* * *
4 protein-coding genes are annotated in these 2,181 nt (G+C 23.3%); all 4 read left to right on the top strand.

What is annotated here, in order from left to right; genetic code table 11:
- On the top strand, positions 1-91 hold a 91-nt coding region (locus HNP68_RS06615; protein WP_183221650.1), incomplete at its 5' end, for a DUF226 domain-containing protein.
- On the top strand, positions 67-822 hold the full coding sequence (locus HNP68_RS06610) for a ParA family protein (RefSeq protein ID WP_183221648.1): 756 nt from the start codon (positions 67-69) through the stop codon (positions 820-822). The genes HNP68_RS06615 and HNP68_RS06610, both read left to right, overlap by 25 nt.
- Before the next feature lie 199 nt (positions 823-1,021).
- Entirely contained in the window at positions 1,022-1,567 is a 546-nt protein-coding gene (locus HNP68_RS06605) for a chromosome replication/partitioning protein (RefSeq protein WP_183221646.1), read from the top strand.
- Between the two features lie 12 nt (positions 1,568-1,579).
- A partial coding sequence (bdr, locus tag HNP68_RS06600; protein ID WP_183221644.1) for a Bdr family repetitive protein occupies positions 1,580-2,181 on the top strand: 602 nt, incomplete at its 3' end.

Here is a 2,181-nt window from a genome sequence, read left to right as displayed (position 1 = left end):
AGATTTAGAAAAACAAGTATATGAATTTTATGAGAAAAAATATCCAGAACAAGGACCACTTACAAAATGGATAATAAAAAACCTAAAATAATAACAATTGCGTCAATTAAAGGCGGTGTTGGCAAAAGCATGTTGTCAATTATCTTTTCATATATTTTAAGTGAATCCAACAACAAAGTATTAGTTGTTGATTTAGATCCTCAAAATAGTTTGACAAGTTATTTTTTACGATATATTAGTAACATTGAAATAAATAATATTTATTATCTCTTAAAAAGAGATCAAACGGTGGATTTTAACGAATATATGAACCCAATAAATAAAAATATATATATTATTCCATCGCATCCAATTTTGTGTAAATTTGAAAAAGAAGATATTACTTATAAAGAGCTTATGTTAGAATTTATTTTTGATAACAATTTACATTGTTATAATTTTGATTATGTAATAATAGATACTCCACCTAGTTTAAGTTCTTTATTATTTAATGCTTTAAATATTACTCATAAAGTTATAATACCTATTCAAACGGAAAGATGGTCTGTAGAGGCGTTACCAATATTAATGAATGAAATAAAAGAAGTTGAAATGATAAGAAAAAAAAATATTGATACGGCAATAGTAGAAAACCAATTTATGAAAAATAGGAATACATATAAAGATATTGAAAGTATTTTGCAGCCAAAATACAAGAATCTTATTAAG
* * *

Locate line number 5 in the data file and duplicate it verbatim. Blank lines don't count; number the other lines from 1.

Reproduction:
- Before the next feature lie 199 nt (positions 823-1,021).